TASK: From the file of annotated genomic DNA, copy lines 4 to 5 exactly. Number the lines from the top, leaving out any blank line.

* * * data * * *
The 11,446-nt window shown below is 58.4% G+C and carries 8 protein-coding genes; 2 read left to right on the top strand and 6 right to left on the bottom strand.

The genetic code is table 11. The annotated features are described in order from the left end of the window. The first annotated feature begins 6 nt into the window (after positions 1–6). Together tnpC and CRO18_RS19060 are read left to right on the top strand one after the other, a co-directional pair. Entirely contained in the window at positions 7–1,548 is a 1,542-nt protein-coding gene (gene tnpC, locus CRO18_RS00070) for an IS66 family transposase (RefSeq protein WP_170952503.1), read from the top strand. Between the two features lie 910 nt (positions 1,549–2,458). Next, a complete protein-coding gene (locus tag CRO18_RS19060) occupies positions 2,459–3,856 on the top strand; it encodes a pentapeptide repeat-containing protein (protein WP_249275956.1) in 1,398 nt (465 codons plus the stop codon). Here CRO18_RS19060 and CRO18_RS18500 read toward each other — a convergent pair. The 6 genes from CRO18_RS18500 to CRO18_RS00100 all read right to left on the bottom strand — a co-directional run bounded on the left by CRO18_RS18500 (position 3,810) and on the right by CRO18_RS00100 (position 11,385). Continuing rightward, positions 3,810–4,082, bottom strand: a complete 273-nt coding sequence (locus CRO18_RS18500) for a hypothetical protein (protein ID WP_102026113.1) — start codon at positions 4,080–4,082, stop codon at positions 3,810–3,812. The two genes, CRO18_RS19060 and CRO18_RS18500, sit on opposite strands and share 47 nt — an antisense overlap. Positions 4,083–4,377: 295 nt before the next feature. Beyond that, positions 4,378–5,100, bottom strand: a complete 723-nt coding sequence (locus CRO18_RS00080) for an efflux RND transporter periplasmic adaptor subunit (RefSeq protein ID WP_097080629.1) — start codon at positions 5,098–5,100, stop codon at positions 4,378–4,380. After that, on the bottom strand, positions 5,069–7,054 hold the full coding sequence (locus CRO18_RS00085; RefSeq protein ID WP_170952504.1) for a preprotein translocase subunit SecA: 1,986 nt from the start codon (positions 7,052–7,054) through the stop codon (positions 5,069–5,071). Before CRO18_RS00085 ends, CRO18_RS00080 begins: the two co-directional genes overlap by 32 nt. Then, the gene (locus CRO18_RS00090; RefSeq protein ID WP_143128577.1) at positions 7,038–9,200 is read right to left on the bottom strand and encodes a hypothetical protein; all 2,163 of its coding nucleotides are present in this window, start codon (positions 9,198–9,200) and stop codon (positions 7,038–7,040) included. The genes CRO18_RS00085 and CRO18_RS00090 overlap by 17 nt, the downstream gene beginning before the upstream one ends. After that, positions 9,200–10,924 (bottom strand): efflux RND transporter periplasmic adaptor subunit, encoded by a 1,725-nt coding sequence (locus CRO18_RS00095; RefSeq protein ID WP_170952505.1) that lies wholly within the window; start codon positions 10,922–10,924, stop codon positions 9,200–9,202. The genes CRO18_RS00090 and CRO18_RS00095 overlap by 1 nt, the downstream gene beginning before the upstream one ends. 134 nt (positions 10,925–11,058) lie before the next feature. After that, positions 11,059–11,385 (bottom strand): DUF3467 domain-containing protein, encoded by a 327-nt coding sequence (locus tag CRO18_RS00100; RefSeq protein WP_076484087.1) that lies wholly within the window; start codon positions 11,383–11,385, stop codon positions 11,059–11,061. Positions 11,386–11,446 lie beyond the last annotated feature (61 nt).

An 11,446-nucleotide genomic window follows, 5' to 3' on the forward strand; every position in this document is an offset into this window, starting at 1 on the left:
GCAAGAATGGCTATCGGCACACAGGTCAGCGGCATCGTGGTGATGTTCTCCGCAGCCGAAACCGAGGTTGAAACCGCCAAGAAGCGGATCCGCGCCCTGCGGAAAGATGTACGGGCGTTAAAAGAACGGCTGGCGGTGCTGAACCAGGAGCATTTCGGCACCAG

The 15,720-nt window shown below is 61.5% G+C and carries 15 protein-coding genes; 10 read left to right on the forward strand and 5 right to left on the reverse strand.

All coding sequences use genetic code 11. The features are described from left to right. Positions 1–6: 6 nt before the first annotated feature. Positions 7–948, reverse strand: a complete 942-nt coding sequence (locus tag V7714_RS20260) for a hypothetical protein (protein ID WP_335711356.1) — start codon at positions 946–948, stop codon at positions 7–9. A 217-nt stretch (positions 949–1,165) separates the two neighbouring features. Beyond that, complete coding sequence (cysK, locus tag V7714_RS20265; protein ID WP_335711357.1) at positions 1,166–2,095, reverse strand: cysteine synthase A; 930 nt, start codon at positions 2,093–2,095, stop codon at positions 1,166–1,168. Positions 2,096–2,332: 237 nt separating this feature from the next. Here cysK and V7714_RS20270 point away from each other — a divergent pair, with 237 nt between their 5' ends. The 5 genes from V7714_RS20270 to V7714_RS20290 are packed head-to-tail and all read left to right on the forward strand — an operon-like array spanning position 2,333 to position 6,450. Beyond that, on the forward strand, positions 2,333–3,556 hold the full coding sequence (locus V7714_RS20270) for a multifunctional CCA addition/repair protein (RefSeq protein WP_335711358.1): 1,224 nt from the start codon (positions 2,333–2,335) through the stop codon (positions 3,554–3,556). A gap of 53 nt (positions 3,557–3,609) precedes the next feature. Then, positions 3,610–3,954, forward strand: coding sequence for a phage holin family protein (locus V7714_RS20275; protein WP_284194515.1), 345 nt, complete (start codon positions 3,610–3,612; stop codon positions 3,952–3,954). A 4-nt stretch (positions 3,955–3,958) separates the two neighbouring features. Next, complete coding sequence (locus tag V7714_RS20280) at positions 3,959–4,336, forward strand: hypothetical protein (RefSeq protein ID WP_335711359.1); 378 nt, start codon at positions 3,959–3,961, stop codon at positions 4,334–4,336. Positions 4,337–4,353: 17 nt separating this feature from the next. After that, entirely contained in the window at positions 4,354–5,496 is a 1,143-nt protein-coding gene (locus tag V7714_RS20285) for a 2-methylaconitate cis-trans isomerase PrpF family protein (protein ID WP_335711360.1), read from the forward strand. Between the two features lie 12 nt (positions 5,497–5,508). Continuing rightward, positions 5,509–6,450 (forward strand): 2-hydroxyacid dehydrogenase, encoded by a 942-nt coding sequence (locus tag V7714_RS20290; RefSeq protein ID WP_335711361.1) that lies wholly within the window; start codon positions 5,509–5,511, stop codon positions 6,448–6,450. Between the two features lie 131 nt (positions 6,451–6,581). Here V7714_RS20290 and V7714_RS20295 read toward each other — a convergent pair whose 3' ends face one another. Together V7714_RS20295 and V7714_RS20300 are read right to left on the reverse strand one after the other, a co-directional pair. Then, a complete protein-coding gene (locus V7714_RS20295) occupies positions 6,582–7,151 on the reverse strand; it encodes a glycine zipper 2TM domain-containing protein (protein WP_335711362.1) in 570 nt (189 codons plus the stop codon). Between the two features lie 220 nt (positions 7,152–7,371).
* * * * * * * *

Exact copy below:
GCAAGAATGGCTATCGGCACACAGGTCAGCGGCATCGTGGTGATGTTCTCCGCAGCCGAAACCGAGGTTGAAACCGCCAAGAAGCGGATCCGCGCCCTGCGGAAAGATGTACGGGCGTTAAAAGAACGGCTGGCGGTGCTGAACCAGGAGCATTTCGGCACCAG

The 15,720-nt window shown below is 61.5% G+C and carries 15 protein-coding genes; 10 read left to right on the forward strand and 5 right to left on the reverse strand.